MLB: Starling Marte should be concerned
Fresh off a season shortened by a PED suspension, Starling Marte’s weak performance in winter ball is highly concerning.
Pittsburgh Pirates outfielder Starling Marte was hoping playing winter ball would help him shake off a rough 2017 season in which he was suspended 80 games for use of performance-enhancing drugs. Instead, the opposite has happened.
According to Bill Brink of The Pittsburgh Post-Gazette, Marte has struggled in the Dominican Winter League to the tune of a slash line of .197/.244/.316. He has 21 strikeouts in 76 at-bats and has drawn just three walks. For someone looking to prove a PED suspension and a poor 2017 performance were both flukes, this does not bode well.
A season lost
Prior to last season, Starling Marte was one of the most dynamic outfielders in the game. He could hit for average and power, had good speed on the basepaths, and was also an excellent fielder. In 2016, at age 27, Marte hit a career-best .316 and though his home run total dipped from 19 in 2015 to just nine that year, he made up for it by stealing 47 bases, also a career high. This led to Marte playing in his first All-Star Game and also taking home his second Gold Glove.
2017 could not have gone worse for Marte. He posted a slash line of .275/.333/.379 and though those aren’t the worst numbers, he just did not look like himself post-suspension. He managed only seven home runs and 31 RBI, though he stole 21 bases. Though Marte’s numbers weren’t the worst, he certainly didn’t look like the player Pirates fans knew and loved over the last few years.
Reason for hope
To be fair, there’s every chance that Marte’s poor 2017 was because of being on the shelf for so long, and his poor performance in winter ball could just be an extension of that. That theory is valid because looking at the deeper numbers, Marte could have just been the victim of bad luck in 2017 aside from his suspension.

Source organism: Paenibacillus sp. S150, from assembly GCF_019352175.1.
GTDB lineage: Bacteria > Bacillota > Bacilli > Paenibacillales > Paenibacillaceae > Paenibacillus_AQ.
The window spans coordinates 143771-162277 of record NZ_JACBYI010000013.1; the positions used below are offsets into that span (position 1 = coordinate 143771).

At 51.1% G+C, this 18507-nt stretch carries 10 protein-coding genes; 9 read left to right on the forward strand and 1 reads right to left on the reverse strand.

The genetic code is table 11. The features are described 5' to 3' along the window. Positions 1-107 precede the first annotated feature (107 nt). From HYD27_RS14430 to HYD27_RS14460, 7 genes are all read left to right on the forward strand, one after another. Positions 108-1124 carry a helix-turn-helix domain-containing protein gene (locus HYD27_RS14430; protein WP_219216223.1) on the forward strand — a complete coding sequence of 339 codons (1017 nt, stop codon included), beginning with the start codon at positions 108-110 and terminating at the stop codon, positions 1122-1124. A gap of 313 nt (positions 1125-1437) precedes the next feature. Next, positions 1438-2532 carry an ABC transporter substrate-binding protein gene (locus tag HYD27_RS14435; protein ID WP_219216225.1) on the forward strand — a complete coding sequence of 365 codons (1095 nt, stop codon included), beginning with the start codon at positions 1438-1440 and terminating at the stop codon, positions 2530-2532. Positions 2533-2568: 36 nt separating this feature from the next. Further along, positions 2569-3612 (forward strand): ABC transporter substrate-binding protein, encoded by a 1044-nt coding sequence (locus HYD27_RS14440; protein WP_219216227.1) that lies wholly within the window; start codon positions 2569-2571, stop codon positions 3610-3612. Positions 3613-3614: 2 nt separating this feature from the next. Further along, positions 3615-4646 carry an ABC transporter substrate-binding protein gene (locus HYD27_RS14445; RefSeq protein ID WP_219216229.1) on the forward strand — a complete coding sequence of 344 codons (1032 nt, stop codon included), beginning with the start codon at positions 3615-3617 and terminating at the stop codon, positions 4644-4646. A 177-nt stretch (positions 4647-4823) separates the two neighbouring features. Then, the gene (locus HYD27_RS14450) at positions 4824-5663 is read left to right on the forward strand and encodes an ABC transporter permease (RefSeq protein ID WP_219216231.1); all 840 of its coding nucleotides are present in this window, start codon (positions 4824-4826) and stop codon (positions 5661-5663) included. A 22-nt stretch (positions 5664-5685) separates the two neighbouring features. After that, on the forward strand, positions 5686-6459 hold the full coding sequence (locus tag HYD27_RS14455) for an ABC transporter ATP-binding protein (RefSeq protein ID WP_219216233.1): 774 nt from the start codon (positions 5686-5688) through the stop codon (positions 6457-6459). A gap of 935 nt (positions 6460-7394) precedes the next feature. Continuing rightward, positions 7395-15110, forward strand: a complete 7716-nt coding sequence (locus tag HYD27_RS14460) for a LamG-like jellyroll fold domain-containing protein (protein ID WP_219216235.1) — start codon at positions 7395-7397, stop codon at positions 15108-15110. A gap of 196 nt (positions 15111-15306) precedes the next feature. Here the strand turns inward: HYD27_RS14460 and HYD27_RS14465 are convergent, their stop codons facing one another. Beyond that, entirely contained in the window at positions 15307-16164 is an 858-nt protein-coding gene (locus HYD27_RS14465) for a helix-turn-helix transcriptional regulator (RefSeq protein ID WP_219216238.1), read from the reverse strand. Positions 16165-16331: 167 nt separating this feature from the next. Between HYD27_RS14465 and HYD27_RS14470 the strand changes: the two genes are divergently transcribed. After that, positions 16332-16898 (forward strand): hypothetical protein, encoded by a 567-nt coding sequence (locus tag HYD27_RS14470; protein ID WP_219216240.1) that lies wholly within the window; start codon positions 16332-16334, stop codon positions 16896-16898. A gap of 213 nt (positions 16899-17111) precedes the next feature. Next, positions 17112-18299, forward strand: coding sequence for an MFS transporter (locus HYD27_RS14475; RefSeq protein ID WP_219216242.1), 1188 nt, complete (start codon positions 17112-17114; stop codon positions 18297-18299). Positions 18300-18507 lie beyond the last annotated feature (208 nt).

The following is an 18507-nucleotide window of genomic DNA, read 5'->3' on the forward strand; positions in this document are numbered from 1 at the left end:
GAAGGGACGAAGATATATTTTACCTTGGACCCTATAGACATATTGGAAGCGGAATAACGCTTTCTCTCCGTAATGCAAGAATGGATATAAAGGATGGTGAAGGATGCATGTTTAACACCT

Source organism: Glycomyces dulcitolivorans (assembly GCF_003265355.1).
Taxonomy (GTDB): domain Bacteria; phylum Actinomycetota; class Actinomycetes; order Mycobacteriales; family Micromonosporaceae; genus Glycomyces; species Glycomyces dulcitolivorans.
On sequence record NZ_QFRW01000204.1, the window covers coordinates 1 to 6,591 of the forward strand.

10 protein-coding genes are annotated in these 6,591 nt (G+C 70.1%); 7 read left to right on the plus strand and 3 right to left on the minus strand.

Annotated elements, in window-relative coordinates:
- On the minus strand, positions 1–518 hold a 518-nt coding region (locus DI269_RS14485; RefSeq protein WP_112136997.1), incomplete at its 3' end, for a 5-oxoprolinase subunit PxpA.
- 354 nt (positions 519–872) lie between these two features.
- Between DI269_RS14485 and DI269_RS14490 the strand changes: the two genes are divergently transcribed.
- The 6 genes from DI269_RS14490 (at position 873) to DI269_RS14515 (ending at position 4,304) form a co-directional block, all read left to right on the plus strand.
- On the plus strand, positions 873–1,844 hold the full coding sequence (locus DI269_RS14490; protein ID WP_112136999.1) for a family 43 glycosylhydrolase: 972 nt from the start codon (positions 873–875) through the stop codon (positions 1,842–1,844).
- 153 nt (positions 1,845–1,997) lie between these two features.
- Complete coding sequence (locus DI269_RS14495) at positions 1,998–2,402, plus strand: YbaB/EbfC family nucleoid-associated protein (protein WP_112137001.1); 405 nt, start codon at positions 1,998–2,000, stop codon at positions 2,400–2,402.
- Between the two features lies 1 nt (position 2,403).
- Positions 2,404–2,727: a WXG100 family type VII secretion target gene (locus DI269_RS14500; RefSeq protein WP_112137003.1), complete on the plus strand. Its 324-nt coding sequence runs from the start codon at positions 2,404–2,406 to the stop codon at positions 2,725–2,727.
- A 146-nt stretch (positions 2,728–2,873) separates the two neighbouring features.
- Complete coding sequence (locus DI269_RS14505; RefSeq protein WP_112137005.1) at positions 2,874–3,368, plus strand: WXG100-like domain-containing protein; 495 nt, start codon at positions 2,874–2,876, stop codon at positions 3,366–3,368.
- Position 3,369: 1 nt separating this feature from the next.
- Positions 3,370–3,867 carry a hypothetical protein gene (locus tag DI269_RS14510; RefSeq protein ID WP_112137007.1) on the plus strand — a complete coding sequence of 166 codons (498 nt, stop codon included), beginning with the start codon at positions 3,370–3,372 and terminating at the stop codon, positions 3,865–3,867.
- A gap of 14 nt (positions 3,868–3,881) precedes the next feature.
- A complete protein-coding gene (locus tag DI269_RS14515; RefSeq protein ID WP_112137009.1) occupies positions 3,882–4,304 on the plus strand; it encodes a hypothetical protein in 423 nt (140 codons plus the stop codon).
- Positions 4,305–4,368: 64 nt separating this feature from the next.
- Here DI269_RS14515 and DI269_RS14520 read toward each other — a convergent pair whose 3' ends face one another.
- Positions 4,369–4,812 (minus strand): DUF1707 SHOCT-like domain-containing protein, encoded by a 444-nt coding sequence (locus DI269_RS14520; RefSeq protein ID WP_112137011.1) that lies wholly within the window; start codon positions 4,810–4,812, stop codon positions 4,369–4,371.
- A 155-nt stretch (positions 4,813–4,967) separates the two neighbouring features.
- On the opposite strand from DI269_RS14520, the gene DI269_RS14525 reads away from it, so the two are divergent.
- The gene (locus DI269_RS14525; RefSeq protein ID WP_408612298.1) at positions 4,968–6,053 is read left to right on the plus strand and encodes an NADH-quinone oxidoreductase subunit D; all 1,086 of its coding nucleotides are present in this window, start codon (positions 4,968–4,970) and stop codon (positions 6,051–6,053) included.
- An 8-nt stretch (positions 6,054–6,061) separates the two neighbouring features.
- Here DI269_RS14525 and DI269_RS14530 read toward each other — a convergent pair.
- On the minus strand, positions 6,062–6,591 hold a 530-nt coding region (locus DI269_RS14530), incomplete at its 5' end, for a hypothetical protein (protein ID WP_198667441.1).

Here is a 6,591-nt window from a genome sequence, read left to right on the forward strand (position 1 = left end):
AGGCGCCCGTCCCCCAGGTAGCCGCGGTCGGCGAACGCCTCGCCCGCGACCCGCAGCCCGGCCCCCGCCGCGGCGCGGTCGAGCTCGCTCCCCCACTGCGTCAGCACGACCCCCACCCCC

First, his batting average on balls in play (BABIP) stood at .324, which isn’t terrible by any stretch of the imagination. His line drive rate was at 21% and just one-and-a-half points below his career mark, though 2.3 points below the rate he posted in 2016. His fly ball rate of 29.8% was actually 2.8 points higher than his career average. It’s also worth noting that Marte’s walk rate went up from 4.3% in 2016 to 5.9% last season, well above his career rate of 4.9%.
In fact, the only major decline Marte had in 2017 was in hard contact. The two-time All-Star posted a hard contact mark of 34.7% in 2016 compared to a mere 26.2% last season. Considering Marte’s career hard contact stands at 31.2%, there lies the problem. Be the decline be due to his getting busted for PEDs or bad luck, it lends theory as to why his 2017 season was so lost.
Regardless of why Marte’s 2017 performance was so poor, one thing is certain. The 2018 season is put up or shut up for him. He’s 29 years old and will earn $7.5m in 2018. He has another $10m coming to him in 2019 and the Pirates own a pair of club options worth a combined $24m for the 2020 and 2021 seasons. Not only that, the team is in a position where a rebuild may be inevitable, meaning players like former MVP Andrew McCutchen, Josh Harrison, and Gerrit Cole may need to be traded just for the sake of restocking the farm system.
Where Marte fits into this equation is that though he only has two guaranteed years left on his contract, he is setting himself up to be an albatross around the Pittsburgh brass’s neck. If he continues to perform at a sub-average level in 2018 and further prove that his initial success was because of PEDs, no team will want to trade for Marte even if Pittsburgh sells him as low as humanly possible. This could lead to him either playing out the rest of the deal on bad Pirates teams or, worse, getting outright released with management opting to just eat the money.
Hopefully, the poor winter performance is just bad luck and Marte bounces back in time for Spring Training.